Summer is party time, and it won’t be long now before we can’t open a magazine without hearing about some rapper’s coming-out party in the Hamptons, where guests sampled hors d’oeuvres made from fetal veal, served by waitresses dressed as mermaids, who swam around the perimeter of a fountain with trays held high. Upon arriving, everybody walked through a footbath of Cristal, just to get their toes all tingly and refreshed. At midnight, fireworks erupted from the ass of the ice sculpture of Michelangelo’s David, and as a lovely parting gesture, everyone got a goody bag contained gift certificates for round-the-world cruises and Lancome’s summer line of eye shadow. In Style will have all the photos.
Someone will bitch about the fetal-veal canapés. It’s not included in their Zone diet plan, or something.
Sunday morning I did my Alter Road loop ride, about 12 miles, maybe a little less. Alter Road makes a 90-degree turn at its southeastern terminus, and there’s a park there — Mariner’s Park, little more than a parking lot, a field and a fishing plaza overlooking Windmill Point, where Lake St. Clair narrows and becomes the Detroit River. It’s never deserted; no matter when I come there are always at least a few people with rods set in the brackets, trying their luck.
On Sunday, the white bass were biting with a vengeance. Everybody’s bucket was full, and those who had double hooks on their lines were bringing them up two at a time. A party atmosphere prevailed among this mostly middle-aged and older crowd — old-school floating from a boom box, lots of laughing and comparing the biggest on the stringer. One lady brought a portable grill, and was firing it up to make some lunch with the abundant catch.
No one asked me to either party, but I think I’d rather attend the second one. From the looks of the clothes everyone was wearing and, especially, the cars in the parking lot, no one here had a lot of dough. (There was one aging Ford Taurus that looked like it was, literally, held together with silicon sealer, Bondo and superglue.) But they sure were having a good time. It was the ten thousandth reminder that parties don’t turn on the food, the venue or even the occasion. Parties turn on the guest list, and the spirit everyone brings to the event.
Something to remember when you’re planning your Fourth of July soiree.
As for me, I was up early on an empty stomach. Package 2 of the 50th birthday present from my doctor is the usual blood work. You know I’m going to put off opening Package 3 for as long as possible, but the nurse was very stern: “We’ve had several patients who refused to accept this present, who are now seeing oncologists.” Got it. Anyway, after an hour spent with a growling stomach, cooling my heels in various waiting rooms, I rewarded myself with scrambled eggs with black beans and salsa, basically a breakfast burrito without the tortilla. And now I feel at one with the world and in love with all humankind. What a way to start Monday.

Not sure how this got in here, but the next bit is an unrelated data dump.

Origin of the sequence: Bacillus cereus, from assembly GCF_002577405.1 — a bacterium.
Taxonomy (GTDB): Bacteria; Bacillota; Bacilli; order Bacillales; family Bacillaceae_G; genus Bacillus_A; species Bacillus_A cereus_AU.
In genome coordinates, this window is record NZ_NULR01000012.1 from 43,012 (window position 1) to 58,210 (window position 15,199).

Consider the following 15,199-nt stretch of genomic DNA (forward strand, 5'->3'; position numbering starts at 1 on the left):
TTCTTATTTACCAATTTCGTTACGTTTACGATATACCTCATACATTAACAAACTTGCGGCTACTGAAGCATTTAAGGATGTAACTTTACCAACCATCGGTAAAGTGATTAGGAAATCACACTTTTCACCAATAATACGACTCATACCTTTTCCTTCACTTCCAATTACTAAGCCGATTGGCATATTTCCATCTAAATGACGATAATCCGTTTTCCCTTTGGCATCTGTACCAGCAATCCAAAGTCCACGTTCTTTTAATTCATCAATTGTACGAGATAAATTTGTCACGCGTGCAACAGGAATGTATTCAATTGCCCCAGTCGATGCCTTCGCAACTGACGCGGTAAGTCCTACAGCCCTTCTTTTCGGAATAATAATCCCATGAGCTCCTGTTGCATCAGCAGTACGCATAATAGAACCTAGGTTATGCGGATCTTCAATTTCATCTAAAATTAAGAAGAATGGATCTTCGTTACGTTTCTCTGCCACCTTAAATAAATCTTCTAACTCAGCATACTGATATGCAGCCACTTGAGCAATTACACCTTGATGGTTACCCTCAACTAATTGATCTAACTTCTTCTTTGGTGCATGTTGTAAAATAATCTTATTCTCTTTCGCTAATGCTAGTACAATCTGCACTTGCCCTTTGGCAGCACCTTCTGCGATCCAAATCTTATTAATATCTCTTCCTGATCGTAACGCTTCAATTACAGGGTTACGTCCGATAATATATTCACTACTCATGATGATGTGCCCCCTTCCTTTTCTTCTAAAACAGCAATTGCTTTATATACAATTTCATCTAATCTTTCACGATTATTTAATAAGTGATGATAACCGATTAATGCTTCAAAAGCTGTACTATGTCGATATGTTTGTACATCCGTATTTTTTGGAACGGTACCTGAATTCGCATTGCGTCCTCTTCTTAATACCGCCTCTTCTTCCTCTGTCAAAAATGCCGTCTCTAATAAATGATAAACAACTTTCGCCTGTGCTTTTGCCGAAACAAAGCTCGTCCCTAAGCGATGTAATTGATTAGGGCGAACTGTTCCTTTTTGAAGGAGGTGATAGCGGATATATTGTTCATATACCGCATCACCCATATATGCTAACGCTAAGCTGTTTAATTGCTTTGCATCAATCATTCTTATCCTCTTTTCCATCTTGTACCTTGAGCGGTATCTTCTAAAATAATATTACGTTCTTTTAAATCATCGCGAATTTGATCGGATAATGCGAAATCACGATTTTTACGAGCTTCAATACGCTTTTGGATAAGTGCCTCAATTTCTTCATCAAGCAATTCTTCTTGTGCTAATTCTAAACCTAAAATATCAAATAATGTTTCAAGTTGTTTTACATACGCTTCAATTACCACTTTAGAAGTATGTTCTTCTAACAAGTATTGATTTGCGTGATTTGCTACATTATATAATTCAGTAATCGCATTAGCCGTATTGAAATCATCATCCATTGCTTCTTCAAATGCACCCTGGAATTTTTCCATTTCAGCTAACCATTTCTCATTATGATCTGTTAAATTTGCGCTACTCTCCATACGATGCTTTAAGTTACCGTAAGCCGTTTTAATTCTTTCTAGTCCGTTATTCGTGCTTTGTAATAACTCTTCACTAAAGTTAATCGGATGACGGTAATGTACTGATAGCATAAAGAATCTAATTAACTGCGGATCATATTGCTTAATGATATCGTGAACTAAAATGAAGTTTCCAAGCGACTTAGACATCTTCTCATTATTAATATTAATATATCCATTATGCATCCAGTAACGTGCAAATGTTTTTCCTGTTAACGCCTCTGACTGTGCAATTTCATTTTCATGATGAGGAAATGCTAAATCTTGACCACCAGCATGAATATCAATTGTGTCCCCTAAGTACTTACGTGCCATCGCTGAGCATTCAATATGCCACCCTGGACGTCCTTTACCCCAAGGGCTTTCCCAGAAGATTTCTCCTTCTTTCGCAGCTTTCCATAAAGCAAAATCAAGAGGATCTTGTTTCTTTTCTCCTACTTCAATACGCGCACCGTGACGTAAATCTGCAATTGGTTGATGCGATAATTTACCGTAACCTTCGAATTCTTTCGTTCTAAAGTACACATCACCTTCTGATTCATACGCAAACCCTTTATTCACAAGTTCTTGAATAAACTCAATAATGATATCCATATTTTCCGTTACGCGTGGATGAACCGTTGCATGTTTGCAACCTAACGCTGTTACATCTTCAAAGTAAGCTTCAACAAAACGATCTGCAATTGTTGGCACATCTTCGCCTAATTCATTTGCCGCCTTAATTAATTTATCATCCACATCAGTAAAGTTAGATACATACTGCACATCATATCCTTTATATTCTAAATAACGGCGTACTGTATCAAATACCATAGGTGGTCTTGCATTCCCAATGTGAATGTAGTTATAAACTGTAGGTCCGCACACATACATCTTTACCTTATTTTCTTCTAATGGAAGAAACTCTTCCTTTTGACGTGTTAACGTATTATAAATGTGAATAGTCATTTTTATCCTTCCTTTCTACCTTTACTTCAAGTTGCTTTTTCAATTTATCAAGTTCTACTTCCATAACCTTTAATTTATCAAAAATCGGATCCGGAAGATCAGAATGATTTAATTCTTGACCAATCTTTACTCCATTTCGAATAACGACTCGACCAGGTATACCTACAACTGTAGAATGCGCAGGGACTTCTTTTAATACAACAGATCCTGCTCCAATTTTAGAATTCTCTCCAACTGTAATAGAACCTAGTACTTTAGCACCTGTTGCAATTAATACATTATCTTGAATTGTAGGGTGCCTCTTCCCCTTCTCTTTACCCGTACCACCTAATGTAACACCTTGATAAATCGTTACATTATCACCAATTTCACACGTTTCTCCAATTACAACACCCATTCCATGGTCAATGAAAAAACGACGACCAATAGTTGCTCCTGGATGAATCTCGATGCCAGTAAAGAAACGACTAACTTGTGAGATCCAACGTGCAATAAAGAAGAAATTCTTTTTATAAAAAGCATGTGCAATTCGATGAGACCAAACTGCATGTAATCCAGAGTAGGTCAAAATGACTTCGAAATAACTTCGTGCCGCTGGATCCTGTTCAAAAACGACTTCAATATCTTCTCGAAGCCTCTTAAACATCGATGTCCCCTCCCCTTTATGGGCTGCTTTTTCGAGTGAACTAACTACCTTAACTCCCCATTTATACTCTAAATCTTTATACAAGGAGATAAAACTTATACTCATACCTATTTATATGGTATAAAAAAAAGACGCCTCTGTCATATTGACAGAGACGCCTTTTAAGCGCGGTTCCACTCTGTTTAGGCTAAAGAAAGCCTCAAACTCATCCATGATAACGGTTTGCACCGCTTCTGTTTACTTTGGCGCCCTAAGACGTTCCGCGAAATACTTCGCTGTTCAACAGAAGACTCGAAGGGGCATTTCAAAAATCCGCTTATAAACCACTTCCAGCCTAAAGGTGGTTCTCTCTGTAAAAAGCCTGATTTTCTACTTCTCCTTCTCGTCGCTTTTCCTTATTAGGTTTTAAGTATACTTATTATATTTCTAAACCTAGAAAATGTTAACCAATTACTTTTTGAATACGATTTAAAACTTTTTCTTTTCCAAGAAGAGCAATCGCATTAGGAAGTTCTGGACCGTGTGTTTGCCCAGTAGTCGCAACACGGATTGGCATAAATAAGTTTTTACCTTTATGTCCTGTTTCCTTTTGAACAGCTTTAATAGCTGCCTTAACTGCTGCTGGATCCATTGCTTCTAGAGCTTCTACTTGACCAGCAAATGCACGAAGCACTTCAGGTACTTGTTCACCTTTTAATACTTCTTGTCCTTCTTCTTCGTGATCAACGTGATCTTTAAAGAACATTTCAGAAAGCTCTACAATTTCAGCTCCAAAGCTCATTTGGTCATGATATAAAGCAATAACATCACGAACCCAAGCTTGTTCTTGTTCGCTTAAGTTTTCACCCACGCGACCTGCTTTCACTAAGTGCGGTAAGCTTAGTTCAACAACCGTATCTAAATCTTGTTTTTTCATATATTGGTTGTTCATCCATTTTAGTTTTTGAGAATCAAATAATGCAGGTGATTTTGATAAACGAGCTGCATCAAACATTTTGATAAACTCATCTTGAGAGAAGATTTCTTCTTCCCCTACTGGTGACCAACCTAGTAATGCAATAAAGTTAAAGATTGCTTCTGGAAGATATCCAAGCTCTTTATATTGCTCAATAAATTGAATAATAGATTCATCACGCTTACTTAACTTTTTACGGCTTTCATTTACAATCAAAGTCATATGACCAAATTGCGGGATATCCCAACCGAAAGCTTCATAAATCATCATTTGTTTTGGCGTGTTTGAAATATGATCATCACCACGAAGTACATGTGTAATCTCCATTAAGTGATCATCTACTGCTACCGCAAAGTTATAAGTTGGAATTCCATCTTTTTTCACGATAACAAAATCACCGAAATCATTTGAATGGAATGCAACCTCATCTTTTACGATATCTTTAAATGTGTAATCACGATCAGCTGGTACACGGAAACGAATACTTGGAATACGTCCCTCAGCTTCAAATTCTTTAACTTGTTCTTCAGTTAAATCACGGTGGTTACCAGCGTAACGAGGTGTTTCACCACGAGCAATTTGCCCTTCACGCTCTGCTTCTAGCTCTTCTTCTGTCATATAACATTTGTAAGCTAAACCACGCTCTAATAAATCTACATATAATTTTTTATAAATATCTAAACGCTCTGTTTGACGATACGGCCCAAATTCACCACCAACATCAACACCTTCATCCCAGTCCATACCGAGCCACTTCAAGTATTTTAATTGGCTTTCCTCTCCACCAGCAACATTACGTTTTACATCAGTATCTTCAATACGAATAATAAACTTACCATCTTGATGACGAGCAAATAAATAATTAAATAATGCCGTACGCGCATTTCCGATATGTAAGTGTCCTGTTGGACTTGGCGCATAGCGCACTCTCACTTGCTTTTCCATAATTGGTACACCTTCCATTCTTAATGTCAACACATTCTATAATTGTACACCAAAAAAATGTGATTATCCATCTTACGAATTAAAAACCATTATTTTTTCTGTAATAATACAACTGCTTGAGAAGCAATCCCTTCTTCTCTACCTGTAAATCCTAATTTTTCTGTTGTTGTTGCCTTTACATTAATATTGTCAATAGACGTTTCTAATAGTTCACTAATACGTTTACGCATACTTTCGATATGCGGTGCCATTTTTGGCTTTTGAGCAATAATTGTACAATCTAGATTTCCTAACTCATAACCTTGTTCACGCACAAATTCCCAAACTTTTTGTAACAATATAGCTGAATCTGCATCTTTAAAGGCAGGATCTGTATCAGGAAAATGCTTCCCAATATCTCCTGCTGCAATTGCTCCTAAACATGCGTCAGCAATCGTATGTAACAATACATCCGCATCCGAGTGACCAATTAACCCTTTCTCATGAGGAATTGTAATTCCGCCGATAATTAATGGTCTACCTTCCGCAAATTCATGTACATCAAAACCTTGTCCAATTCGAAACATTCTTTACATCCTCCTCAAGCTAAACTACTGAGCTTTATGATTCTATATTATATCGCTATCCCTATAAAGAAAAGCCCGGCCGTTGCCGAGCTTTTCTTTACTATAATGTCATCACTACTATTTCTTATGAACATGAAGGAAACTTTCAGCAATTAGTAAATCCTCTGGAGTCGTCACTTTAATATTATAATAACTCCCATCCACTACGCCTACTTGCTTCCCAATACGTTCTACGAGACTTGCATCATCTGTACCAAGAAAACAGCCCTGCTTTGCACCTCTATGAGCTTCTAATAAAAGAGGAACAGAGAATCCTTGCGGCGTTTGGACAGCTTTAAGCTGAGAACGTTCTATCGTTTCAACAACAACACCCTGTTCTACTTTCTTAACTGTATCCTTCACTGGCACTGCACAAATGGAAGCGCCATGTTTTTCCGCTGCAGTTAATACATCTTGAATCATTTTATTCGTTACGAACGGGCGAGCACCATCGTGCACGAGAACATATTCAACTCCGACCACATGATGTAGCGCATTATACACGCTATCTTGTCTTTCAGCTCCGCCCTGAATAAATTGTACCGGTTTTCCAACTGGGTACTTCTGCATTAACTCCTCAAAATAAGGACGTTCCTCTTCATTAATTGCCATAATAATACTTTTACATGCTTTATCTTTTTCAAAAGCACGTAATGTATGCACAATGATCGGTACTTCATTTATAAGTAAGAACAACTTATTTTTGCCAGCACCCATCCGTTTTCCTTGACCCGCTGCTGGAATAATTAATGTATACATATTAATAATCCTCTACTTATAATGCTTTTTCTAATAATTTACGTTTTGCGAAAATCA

So, a bit of bloggage? Sure:
Hank Stuever tackles the question that’s been keeping you up nights: Just who wrote ‘Footprints,’ anyway? It should not surprise you to learn that lawsuits are involved.
The Chinese take the Soviets’ place as medal-mongers. Just one more thing I hate about the Olympics:
The American and Chinese (rowing) programs are drastically different.
In this Olympic year, about 60 United States rowers receive monthly stipends of $1,200 from the U.S.O.C. Last winter, they trained together for about four months, all expenses paid, but for the most part, they pay their own way.
Some, like Matt Muffelman, work part time. He is an associate at the Home Depot in Ewing, N.J., where he answers gardening questions like, “Are those mums squirrel-proof?” and “Where is the mulch?”
In non-Olympic years, most United States rowers work full time or attend school, often following training schedules prepared by coaches who live elsewhere. Some stop rowing.
Bryan Volpenhein won a gold medal in the men’s eight at the 2004 Olympics, then moved to Seattle for culinary school, preparing for what he called “real life.” Now 31, he returned last spring to the national team’s base in Princeton, N.J., where it rents boathouse space. Some rowers live communally, but Volpenhein house-sits for a professor. For meals, they fend for themselves.
Needless to say, the Chinese do not fend for themselves.
Someone — Jolene, maybe? — wondered if I had anything to add to the Michigan delegate fiasco, how the story was playing here, and the answer is: Not loudly. The fact is, we have bigger fish to fry — it’s hard to overstate how bad the local and state economy is at the moment; we’re heading into “Roger & Me” territory — and that’s good news for the architects of this bloody fiasco, who have largely escaped punishment. I’m not tight with the Hillary camp, but I’d think they’re smart enough to see the writing on the wall and settle for the 50 percent solution reached over the weekend. Brian Dickerson at the Freep has more, but I think the best course of action is to say, “We made our point,” sit down and shut up.
I won’t say anymore, because like I said before, I’m feeling in love with mankind this morning, and want to stay that way. Despite what the self-portrait, taken just moments ago, suggests:
Have a merry Monday.